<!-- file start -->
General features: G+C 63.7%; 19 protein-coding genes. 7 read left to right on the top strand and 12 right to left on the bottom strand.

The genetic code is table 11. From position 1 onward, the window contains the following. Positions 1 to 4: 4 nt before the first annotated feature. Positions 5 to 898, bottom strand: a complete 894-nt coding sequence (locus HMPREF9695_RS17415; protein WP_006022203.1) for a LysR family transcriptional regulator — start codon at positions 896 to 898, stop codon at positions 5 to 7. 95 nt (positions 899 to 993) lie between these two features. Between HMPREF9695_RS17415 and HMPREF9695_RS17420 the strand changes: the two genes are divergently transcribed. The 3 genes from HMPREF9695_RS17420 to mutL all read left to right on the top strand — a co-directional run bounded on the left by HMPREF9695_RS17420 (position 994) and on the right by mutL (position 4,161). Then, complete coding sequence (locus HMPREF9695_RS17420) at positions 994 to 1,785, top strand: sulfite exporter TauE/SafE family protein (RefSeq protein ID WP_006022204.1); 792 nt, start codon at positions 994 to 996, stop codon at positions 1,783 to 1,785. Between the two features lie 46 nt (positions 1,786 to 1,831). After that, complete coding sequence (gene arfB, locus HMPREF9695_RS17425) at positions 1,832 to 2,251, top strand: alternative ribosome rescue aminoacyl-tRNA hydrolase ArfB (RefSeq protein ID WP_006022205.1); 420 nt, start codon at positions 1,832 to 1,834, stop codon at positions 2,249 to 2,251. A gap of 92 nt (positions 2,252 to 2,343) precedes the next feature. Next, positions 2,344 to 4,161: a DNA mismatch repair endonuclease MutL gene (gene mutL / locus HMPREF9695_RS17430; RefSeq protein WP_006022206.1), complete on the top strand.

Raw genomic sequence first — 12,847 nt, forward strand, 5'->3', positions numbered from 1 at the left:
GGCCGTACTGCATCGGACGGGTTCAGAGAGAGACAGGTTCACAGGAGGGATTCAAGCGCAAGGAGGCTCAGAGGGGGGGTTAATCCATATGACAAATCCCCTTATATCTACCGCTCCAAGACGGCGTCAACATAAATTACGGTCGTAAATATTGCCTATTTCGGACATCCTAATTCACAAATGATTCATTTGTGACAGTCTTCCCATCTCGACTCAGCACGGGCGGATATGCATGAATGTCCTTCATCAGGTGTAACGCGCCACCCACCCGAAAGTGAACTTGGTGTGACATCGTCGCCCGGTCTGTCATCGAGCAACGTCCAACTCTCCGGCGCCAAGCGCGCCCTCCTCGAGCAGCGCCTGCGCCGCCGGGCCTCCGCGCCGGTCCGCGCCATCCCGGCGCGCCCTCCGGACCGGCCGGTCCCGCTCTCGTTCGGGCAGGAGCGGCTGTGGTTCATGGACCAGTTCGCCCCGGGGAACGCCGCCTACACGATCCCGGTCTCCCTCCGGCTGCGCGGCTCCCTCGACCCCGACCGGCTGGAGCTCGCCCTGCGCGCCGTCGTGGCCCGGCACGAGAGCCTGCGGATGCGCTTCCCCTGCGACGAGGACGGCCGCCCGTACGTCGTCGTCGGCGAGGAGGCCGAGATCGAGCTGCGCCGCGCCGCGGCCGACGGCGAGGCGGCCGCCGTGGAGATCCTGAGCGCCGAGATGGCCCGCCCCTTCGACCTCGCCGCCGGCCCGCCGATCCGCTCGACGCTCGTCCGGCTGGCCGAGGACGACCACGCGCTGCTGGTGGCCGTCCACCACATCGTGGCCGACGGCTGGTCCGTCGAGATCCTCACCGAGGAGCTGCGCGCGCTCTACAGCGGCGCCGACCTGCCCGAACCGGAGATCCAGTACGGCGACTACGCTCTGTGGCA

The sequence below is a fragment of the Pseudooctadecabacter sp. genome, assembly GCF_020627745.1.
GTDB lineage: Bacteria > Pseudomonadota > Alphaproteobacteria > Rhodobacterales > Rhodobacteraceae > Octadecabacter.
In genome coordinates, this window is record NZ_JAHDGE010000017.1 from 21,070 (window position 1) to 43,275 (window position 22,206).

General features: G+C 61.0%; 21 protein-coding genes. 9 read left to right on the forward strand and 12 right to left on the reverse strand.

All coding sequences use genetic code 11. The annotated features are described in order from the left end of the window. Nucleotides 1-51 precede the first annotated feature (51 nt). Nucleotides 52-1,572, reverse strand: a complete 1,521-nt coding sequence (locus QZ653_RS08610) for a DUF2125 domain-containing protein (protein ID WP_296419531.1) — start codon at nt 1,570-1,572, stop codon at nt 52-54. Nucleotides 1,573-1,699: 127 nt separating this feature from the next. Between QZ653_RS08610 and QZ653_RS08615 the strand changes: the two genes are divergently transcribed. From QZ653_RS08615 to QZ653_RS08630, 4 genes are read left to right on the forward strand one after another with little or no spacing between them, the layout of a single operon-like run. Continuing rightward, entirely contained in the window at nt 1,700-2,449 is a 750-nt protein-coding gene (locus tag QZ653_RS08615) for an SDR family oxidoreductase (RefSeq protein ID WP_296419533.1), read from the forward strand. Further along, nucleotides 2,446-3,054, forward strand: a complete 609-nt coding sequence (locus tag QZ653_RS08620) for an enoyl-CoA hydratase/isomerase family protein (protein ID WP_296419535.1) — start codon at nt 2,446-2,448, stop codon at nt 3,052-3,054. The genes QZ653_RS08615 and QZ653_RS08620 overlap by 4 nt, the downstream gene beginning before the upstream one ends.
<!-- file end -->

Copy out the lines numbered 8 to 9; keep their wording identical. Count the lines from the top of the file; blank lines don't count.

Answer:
General features: G+C 61.0%; 21 protein-coding genes. 9 read left to right on the forward strand and 12 right to left on the reverse strand.

All coding sequences use genetic code 11. The annotated features are described in order from the left end of the window. Nucleotides 1-51 precede the first annotated feature (51 nt). Nucleotides 52-1,572, reverse strand: a complete 1,521-nt coding sequence (locus QZ653_RS08610) for a DUF2125 domain-containing protein (protein ID WP_296419531.1) — start codon at nt 1,570-1,572, stop codon at nt 52-54. Nucleotides 1,573-1,699: 127 nt separating this feature from the next. Between QZ653_RS08610 and QZ653_RS08615 the strand changes: the two genes are divergently transcribed. From QZ653_RS08615 to QZ653_RS08630, 4 genes are read left to right on the forward strand one after another with little or no spacing between them, the layout of a single operon-like run. Continuing rightward, entirely contained in the window at nt 1,700-2,449 is a 750-nt protein-coding gene (locus tag QZ653_RS08615) for an SDR family oxidoreductase (RefSeq protein ID WP_296419533.1), read from the forward strand. Further along, nucleotides 2,446-3,054, forward strand: a complete 609-nt coding sequence (locus tag QZ653_RS08620) for an enoyl-CoA hydratase/isomerase family protein (protein ID WP_296419535.1) — start codon at nt 2,446-2,448, stop codon at nt 3,052-3,054. The genes QZ653_RS08615 and QZ653_RS08620 overlap by 4 nt, the downstream gene beginning before the upstream one ends.